To reducing the number of measures in scenarios like this, I will leverage the concept of ‘Calculation Groups’ which can be implemented using an external tool called Tabular Editor. This approach can significantly reduce the number of measures within a report model.
- After setting up the Tabular Editor, click on the External Tool tab in Power BI Desktop (as shown below) and then click on the Tabular Editor icon. This will open the Tabular Editor linked to the DataModel of the existing Power BI file.
- In Tabular Editor, on the left-hand side panel, right click on the Tables. Select Create New > Calculation Group
- Name your Calculation Group as per your choice. Here, it is named as Time Calculation.
What is a Calculation Group?
A Calculation Group can apply specific calculations on top of existing DAX measures. It is a table that has a single column, by default it is named as Names in Tabular Editor. You can rename the column as you like and it will be displayed on Power BI Desktop. Here I have not renamed the column name.
Now, right-click on the calculated group you just created and click on ‘New Calculation Item’ and add items YTD, QTD, and MTD. Define the measure using DAX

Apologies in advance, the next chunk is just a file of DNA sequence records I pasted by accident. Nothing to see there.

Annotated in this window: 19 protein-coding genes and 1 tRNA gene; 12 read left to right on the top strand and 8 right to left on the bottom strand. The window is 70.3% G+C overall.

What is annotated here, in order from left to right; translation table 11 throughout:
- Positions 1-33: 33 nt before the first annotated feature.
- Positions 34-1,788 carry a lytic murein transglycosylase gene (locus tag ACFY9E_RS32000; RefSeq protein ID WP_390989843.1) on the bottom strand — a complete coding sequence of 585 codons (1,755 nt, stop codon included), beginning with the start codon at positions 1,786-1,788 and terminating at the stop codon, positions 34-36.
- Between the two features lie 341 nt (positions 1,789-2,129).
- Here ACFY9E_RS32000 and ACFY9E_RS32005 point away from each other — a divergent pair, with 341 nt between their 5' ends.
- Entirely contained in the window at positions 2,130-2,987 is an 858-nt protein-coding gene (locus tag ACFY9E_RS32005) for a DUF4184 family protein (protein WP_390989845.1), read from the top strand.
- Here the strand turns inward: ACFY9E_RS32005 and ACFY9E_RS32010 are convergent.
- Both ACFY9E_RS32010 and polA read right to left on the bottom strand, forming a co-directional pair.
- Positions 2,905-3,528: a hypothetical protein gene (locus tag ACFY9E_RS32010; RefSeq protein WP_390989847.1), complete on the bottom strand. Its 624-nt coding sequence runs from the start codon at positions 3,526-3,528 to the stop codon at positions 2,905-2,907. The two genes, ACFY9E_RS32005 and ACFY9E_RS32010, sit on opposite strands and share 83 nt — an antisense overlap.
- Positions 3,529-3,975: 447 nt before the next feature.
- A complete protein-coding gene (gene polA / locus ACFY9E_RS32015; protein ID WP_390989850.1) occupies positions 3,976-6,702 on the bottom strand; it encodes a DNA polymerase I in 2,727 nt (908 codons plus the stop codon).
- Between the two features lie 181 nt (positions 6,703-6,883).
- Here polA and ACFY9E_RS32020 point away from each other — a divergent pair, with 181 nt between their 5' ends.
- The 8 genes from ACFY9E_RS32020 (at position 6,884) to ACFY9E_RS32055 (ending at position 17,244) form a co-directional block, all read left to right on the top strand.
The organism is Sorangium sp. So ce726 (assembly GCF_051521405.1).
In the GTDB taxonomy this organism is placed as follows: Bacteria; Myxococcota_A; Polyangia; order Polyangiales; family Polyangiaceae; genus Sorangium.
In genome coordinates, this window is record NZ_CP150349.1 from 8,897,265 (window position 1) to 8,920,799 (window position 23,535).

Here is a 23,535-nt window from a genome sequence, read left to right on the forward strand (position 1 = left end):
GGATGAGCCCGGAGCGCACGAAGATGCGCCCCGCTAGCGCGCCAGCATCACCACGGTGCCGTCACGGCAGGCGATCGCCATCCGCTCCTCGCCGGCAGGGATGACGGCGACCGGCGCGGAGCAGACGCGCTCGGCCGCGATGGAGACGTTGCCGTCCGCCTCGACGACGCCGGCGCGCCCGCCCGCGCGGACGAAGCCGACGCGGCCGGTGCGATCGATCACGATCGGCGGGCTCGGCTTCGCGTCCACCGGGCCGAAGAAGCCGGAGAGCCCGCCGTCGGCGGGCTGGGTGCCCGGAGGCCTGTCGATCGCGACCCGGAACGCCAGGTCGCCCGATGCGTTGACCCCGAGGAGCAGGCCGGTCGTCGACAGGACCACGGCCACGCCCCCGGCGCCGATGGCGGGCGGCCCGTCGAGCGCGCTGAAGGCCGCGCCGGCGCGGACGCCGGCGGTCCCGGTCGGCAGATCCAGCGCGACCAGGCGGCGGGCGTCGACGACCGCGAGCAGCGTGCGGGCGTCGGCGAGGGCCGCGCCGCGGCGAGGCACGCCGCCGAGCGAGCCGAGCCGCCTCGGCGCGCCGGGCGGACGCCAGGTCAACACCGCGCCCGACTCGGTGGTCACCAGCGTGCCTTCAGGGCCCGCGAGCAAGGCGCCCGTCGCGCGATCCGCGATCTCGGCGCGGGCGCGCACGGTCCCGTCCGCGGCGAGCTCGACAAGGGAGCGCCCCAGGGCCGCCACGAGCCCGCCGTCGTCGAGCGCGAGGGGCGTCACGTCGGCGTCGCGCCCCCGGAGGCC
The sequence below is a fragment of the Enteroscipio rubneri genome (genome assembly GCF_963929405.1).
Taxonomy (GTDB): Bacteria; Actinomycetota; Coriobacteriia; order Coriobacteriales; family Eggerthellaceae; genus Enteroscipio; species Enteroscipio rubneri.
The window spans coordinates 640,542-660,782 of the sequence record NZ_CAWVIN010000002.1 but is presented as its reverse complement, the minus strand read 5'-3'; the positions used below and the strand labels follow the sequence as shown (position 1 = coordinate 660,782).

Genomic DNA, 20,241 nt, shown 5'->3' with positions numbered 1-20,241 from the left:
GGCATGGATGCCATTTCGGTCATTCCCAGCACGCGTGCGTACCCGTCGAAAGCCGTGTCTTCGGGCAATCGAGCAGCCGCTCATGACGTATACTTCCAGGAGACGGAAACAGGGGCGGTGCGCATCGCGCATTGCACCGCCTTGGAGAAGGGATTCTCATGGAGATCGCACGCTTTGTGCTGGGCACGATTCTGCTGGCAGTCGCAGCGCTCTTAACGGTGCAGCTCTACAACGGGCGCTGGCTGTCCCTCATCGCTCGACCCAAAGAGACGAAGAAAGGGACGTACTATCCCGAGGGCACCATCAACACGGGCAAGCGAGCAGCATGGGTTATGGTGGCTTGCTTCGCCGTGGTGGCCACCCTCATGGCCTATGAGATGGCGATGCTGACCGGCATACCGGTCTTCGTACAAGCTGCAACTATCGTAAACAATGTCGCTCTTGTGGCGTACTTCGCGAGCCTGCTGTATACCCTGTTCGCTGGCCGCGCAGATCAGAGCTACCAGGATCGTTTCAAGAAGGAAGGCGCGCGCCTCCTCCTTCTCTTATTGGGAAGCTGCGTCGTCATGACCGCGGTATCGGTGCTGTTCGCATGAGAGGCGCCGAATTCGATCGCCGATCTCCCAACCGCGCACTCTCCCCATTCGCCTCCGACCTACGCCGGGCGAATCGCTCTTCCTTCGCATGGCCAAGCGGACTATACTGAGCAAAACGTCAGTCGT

<Calculation Item name>:= CALCULATE (SELECTEDMEASURE(),<Dax Expression>)
Note: SELECTEDMEASURE() is used by expressions for calculation items to reference the measure that is currently in context. To know more about SELECTEDMEASURE(), please refer to this link.
I have defined QTD, YTD, and MTD as below
- YTD: = CALCULATE ( SELECTEDMEASURE (), DATESYTD (‘DimDate'[FullDateAlternateKey]))
- QTD:= CALCULATE ( SELECTEDMEASURE (), DATESQTD (‘DimDate'[FullDateAlternateKey]))
- MTD:= CALCULATE ( SELECTEDMEASURE (), DATESMTD (‘DimDate'[FullDateAlternateKey]))
It will be displayed as shown in the image below:
Press CTRL + S to save your work and the changes done will be applied to the connected database, i.e.Power BI Desktop report file. Close the external tool and go back to the Power BI Desktop. Here you will be able to see a separate table with a column name Names containing values of calculation Items we created.
Now let’s compare the visuals of both solutions, one using the normal method by creating all 9 measures and the other using Calculation groups.
Solution 1 – using normal method by creating all 9 measures. how complex it looks and it’s really difficult to understand the visual having 10 columns in it.
Solution 2: using Calculated Groups with less measures created but achieved the same result.
Below is the screenshot of my demo model that will give you a complete idea.
- Add the matrix with all the base measures for which you have created CALCULATION GROUP.
- Also, add a slicer of the field in the Calculation Group table.
When selecting a slicer value, your matrix will reflect the same results with the matrix using DAX in normal way.
By leverage Tabular Editor for measure generation, we can effectively reduce the number of measures in report model. Tabular Editor, when combined with Calculation Groups, proves to be an amazing tool that make your model cleaner and organized.